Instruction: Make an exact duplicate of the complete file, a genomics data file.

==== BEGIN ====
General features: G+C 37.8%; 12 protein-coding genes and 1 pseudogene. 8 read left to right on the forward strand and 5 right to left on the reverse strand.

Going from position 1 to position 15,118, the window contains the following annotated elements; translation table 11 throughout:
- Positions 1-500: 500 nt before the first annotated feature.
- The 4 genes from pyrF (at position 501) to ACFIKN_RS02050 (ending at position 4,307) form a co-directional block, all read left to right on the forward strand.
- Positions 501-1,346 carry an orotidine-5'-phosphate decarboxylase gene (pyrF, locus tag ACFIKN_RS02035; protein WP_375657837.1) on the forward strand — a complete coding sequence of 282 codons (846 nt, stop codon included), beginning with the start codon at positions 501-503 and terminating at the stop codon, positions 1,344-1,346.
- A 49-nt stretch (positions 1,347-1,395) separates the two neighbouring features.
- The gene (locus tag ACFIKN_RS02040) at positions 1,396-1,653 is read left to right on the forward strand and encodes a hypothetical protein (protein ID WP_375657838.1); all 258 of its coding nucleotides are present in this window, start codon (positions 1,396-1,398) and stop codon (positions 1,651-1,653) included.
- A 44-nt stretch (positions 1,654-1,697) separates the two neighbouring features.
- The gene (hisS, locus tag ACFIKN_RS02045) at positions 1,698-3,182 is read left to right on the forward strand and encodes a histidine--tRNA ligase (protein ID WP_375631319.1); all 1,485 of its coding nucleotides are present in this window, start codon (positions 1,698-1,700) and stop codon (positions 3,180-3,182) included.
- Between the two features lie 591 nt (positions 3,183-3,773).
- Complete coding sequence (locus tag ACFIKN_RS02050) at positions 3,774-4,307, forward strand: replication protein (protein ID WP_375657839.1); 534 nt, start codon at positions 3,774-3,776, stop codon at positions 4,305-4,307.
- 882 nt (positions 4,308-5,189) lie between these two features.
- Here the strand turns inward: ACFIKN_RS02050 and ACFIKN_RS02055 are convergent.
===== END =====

General features: G+C 37.8%; 12 protein-coding genes and 1 pseudogene. 8 read left to right on the forward strand and 5 right to left on the reverse strand.

Going from position 1 to position 15,118, the window contains the following annotated elements; translation table 11 throughout:
- Positions 1-500: 500 nt before the first annotated feature.
- The 4 genes from pyrF (at position 501) to ACFIKN_RS02050 (ending at position 4,307) form a co-directional block, all read left to right on the forward strand.
- Positions 501-1,346 carry an orotidine-5'-phosphate decarboxylase gene (pyrF, locus tag ACFIKN_RS02035; protein WP_375657837.1) on the forward strand — a complete coding sequence of 282 codons (846 nt, stop codon included), beginning with the start codon at positions 501-503 and terminating at the stop codon, positions 1,344-1,346.
- A 49-nt stretch (positions 1,347-1,395) separates the two neighbouring features.
- The gene (locus tag ACFIKN_RS02040) at positions 1,396-1,653 is read left to right on the forward strand and encodes a hypothetical protein (protein ID WP_375657838.1); all 258 of its coding nucleotides are present in this window, start codon (positions 1,396-1,398) and stop codon (positions 1,651-1,653) included.
- A 44-nt stretch (positions 1,654-1,697) separates the two neighbouring features.
- The gene (hisS, locus tag ACFIKN_RS02045) at positions 1,698-3,182 is read left to right on the forward strand and encodes a histidine--tRNA ligase (protein ID WP_375631319.1); all 1,485 of its coding nucleotides are present in this window, start codon (positions 1,698-1,700) and stop codon (positions 3,180-3,182) included.
- Between the two features lie 591 nt (positions 3,183-3,773).
- Complete coding sequence (locus tag ACFIKN_RS02050) at positions 3,774-4,307, forward strand: replication protein (protein ID WP_375657839.1); 534 nt, start codon at positions 3,774-3,776, stop codon at positions 4,305-4,307.
- 882 nt (positions 4,308-5,189) lie between these two features.
- Here the strand turns inward: ACFIKN_RS02050 and ACFIKN_RS02055 are convergent.